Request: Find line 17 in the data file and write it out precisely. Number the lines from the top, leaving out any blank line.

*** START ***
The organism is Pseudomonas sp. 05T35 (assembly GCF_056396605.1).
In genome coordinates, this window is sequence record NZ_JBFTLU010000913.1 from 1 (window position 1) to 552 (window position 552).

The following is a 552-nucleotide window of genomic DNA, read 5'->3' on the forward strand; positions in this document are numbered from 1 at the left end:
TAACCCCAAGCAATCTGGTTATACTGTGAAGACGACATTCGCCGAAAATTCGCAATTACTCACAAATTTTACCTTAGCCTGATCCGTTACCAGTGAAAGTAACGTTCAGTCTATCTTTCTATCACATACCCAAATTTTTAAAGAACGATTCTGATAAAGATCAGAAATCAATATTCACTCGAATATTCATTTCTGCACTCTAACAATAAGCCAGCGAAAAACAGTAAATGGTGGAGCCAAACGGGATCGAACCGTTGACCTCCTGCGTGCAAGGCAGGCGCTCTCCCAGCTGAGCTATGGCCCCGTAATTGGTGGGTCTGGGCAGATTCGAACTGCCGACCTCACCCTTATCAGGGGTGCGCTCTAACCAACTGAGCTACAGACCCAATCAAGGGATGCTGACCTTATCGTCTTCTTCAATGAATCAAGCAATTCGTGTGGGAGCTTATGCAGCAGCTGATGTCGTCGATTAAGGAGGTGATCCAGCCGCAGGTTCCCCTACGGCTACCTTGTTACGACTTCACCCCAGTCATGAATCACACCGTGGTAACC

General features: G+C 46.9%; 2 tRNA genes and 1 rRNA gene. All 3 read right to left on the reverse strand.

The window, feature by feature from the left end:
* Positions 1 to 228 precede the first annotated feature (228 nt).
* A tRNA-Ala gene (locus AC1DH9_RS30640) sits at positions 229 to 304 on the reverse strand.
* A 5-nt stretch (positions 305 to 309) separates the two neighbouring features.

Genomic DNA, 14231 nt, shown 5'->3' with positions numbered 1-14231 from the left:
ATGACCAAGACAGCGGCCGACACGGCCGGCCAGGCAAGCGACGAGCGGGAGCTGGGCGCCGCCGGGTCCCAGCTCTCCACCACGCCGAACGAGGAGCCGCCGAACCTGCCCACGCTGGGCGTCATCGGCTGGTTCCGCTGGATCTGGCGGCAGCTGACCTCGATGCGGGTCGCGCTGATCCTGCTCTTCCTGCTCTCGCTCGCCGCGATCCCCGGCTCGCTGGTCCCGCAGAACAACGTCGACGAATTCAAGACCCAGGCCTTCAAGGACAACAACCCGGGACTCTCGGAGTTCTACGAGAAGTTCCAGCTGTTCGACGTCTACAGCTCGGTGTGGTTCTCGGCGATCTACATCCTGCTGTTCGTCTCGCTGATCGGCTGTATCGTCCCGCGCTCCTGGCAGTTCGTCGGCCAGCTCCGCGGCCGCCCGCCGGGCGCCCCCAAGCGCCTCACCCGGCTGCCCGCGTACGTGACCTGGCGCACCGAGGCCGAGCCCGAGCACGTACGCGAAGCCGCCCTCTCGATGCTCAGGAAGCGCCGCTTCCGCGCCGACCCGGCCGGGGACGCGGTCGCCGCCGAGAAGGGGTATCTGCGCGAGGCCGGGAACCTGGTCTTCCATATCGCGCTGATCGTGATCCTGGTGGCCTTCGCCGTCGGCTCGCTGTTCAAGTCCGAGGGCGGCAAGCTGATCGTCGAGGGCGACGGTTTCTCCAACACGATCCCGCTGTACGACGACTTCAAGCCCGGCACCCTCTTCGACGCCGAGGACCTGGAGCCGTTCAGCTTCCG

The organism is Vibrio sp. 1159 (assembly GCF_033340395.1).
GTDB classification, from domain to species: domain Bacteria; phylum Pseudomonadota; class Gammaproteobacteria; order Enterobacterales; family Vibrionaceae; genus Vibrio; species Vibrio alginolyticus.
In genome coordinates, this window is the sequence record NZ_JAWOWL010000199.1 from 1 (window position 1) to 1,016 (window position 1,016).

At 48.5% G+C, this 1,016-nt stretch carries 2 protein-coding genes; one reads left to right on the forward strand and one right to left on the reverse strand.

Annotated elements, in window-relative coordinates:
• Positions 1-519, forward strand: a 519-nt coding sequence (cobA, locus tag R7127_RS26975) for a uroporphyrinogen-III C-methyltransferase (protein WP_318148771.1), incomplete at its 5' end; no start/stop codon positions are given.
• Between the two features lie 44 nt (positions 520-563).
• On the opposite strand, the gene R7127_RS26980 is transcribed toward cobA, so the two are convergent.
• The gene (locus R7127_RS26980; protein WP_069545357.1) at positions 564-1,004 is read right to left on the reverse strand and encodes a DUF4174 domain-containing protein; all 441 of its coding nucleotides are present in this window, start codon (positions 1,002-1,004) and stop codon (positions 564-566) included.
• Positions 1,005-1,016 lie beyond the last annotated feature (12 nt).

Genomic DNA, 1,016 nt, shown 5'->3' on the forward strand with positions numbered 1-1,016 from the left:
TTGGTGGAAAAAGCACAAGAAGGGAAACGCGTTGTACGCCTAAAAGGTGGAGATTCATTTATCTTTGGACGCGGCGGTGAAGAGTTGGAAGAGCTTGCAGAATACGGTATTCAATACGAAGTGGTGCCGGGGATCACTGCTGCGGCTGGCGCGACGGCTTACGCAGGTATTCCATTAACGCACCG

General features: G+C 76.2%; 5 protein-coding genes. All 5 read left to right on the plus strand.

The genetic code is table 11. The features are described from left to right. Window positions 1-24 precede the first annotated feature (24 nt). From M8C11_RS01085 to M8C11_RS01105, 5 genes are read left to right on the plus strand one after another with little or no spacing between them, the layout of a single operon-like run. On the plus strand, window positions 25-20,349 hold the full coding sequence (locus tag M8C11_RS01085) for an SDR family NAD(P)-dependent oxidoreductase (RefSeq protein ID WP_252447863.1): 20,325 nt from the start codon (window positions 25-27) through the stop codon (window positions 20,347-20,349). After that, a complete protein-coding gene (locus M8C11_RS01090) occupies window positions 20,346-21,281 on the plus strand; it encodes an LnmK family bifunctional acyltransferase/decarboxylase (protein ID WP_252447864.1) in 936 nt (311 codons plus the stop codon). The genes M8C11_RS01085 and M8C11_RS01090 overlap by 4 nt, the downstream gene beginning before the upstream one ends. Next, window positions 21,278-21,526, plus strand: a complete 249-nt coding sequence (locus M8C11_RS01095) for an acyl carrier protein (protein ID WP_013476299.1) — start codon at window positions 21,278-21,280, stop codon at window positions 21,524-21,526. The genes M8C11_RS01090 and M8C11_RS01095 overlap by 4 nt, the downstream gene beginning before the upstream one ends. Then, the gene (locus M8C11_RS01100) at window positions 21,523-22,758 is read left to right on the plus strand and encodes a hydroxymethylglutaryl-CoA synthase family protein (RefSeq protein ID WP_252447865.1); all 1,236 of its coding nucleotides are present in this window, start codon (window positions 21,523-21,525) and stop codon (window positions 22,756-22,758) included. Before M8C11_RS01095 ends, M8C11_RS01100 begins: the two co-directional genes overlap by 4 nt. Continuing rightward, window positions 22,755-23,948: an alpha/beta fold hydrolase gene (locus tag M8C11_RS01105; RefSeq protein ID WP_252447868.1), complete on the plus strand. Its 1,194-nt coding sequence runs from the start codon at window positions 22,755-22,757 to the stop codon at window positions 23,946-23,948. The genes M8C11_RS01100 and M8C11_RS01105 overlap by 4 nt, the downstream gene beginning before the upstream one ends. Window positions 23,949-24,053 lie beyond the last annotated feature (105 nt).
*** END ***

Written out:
• Positions 1-519, forward strand: a 519-nt coding sequence (cobA, locus tag R7127_RS26975) for a uroporphyrinogen-III C-methyltransferase (protein WP_318148771.1), incomplete at its 5' end; no start/stop codon positions are given.